The enigmatic Coral Castle is made of huge rock slabs totaling over 1100 tons, yet one man cut, quarried and set the stones himself.
How were monuments such as Stonehenge, the Great Pyramids of Giza, Sacsayhuaman fortress and other ancient monuments built? Many scientists believe that in some cases workers numbering in the tens of thousands were needed simply to move the massive stones to the construction site.
However, a small Latvian man insisted that these ancient structures were assembled with much more ease than we might imagine, using a building secret that has been lost to the ages. He even claimed to be able to put these techniques into practice at the mysterious Coral Castle.
At 25, Edward Leedskalnin was engaged to marry a woman 10 years his junior—Agnes Scuffs, who he affectionately nicknamed his “sweet sixteen.” Lamentably, the night before his wedding, Edward’s bride changed her mind, never to return to his side. Surprisingly, Leedskalnin went on to construct a truly magical castle in memory of his lost love.
Following his heartbreak and a bout of tuberculosis, Leedskalnin departed from his native Latvia, toward the United States. He set up in Florida City, and there he was able to realize one of the more impressive (and enigmatic) construction efforts ever undertaken by a single man: “Coral Castle” or as Leedskalnin called it, “Rock Gate Park.”
Erected entirely of stone—that Leedskalnin quarried, cut and set himself—the grand edifice is constructed of gigantic slabs, some of which weigh up to 30 tons. Through twenty-eight years of solitary work, and with only the aid of simple tools of Edward’s own design—a tackle and chain hoist made from old telephone poles—Coral Castle became a reality.
Yet, instead of sharing his mysterious building methods with the world, Leedskalnin made every effort to protect the secret behind his stone moving feats. Many have speculated on his process, but no one has been able to recreate the seemingly effortless movement of such large stones.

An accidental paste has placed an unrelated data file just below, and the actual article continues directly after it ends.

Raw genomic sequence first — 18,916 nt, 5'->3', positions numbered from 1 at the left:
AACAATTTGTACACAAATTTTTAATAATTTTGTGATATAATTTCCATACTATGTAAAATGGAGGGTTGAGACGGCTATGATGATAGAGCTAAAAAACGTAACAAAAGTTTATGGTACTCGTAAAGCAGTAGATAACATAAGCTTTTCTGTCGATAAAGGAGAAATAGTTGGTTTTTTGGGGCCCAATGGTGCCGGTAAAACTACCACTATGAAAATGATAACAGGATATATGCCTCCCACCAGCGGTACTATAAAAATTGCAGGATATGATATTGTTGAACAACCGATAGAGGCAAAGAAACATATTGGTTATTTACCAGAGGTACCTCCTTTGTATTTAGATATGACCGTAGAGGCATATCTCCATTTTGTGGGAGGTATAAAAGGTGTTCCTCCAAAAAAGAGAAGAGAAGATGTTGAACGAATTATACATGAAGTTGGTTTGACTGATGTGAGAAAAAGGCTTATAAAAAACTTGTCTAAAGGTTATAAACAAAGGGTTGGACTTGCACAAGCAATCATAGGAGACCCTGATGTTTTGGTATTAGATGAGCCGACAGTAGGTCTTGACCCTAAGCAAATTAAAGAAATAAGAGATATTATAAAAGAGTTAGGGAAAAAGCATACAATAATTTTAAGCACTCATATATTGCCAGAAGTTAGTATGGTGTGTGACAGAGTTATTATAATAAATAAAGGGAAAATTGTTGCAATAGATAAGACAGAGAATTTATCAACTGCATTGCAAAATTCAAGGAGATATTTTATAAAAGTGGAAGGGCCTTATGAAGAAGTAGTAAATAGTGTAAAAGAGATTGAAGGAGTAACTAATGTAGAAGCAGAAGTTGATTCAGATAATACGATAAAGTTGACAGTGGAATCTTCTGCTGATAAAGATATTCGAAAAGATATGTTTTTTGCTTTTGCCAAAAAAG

According to one legend, children spied on Leedskalnin one night and witnessed large stone slabs floating in the air like “hydrogen balloons.”
In 1936, Leedskalnin wanted to move his entire structure to nearby Homestead and hired a truck to carry the stones—the only time he enlisted help in his endeavors. Always intent on protecting his secret, Leedskalnin insisted that the driver leave his truck at the site overnight, so that he could load the huge slabs himself. The driver doubted his claim; but as promised, the next day Leedskalnin had the stones stacked on the large trailer, ready to transport.
Man of Mystery
The construction of Coral Castle is riddled with mystery. How could one person move over 1100 tons of large stone slabs needed to build this massive structure? While Leedskalnin never explicitly disclosed his building secrets, he did leave writings suggesting a series of experiments using magnets, hinting that his methods came through the study of the earth’s magnetic fields. Did Leedskalnin, as some have claimed, discover how to overcome gravity?
Leedskalnin was evasive when directly questioned about making Coral Castle, but he claimed to possess techniques once known by ancient builders—techniques like those used to construct the great Egyptian pyramids. He even teasingly referenced that the method was quite easy, once you knew the secret.
One of the more miraculous features of Coral Castle is the nine-ton stone block used as a gate at the entrance of the castle. Leedskalnin set this large stone with such precision that it could be easily opened with the gentlest push. In 1986, over thirty years after Leedskalnin’s passing, the gate had to be repaired and the job required a six-man crew with a twenty-ton crane to move the large stone slab. Yet despite the extra muscle, this group of men was still not able to set the gate with the same precision as before.
The interior of the Coral Castle itself is a display of exquisite artistry and engineering marvels. It is officially considered a historic monument and has been transformed into an open museum for all who are curious and wish to try their hand at unveiling the mystery of how the eccentric Latvian lived and worked. Sets of tables and chairs decorate the coral garden, while staircases and sundials are set with minute precision—a testament to Leedskalnin’s mysterious abilities.
It is said that Leedskalnin was never seen working on his Coral Castle, though neighbors reported a light in his workshop tower accompanying strange singing late into the night. What sort of technology did Leedskalnin use and why would he want to keep such a miraculous discovery a secret? Did he, in fact, possess the same building secrets employed in the ancient world? We are merely left to speculate, as Leedskalnin offers only the clues of the structure itself, taking the methods for building it to his grave.